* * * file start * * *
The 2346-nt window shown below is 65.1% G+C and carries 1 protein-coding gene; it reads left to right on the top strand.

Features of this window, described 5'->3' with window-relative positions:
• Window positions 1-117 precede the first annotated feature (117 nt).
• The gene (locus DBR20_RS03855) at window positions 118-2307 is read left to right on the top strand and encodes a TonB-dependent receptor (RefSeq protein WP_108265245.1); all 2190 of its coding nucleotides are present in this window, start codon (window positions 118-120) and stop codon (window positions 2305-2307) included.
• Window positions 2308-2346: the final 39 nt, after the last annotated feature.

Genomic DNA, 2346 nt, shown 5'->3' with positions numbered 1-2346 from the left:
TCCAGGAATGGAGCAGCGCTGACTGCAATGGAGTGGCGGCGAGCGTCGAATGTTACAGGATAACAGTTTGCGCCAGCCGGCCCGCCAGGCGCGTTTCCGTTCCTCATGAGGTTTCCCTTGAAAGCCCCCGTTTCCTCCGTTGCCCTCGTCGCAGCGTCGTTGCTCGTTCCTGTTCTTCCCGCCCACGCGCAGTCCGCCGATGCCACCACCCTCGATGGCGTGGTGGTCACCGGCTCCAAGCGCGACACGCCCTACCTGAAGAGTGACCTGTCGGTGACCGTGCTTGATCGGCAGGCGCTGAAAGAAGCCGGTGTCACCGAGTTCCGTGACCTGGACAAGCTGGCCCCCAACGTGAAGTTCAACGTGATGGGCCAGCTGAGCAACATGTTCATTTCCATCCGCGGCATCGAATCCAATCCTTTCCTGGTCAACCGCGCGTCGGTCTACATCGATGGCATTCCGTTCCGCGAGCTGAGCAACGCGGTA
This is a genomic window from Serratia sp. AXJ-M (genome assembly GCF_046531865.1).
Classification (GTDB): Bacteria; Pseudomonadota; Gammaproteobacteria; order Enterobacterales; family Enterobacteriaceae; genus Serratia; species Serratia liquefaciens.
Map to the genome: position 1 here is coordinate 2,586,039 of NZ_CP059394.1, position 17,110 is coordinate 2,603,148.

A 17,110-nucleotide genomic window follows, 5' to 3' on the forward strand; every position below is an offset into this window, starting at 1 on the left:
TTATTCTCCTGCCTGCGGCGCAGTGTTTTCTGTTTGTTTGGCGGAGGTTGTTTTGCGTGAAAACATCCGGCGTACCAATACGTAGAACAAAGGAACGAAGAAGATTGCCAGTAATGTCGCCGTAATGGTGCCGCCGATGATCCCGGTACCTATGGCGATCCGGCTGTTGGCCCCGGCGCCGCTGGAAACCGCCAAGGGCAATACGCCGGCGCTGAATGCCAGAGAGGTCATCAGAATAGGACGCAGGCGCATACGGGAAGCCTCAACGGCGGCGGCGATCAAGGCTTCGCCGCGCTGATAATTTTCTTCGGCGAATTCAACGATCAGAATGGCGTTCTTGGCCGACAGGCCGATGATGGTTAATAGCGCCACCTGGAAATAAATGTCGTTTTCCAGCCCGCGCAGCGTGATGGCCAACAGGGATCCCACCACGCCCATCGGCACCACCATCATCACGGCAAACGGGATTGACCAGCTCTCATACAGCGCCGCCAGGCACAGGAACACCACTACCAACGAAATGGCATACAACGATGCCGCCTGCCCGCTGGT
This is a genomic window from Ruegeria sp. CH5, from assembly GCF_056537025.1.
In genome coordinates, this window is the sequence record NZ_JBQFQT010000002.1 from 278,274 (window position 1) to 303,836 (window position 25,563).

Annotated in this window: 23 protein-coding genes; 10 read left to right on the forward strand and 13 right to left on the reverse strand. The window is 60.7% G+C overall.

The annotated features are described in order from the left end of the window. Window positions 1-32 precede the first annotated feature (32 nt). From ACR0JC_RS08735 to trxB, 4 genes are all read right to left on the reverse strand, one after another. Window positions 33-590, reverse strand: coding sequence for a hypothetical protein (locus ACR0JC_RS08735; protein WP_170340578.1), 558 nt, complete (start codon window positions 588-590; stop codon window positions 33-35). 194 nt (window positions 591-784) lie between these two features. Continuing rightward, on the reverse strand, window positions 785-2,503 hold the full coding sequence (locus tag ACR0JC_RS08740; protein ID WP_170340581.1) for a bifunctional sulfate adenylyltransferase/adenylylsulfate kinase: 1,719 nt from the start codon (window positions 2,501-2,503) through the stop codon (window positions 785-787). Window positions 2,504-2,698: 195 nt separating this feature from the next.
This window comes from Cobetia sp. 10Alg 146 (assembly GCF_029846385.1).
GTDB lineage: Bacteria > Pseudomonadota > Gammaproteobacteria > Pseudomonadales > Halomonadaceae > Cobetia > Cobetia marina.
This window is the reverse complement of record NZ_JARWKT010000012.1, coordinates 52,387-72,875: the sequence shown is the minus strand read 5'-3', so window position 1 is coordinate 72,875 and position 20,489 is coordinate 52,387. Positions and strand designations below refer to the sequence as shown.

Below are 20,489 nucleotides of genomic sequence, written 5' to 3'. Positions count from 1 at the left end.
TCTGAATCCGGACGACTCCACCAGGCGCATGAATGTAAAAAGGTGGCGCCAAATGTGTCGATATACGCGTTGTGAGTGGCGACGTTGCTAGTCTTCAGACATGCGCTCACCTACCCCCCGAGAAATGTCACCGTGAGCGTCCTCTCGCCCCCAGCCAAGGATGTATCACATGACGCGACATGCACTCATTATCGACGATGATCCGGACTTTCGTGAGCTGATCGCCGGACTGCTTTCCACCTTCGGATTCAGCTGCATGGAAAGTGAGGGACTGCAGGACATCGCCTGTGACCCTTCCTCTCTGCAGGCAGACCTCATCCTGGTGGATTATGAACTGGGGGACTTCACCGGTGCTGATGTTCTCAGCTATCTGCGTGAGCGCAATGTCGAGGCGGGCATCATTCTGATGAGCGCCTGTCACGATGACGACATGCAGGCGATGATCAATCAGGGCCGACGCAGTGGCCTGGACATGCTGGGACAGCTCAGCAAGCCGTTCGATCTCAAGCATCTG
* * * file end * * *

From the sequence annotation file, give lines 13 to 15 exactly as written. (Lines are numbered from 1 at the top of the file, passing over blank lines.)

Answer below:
This is a genomic window from Ruegeria sp. CH5, from assembly GCF_056537025.1.
In genome coordinates, this window is the sequence record NZ_JBQFQT010000002.1 from 278,274 (window position 1) to 303,836 (window position 25,563).

Annotated in this window: 23 protein-coding genes; 10 read left to right on the forward strand and 13 right to left on the reverse strand. The window is 60.7% G+C overall.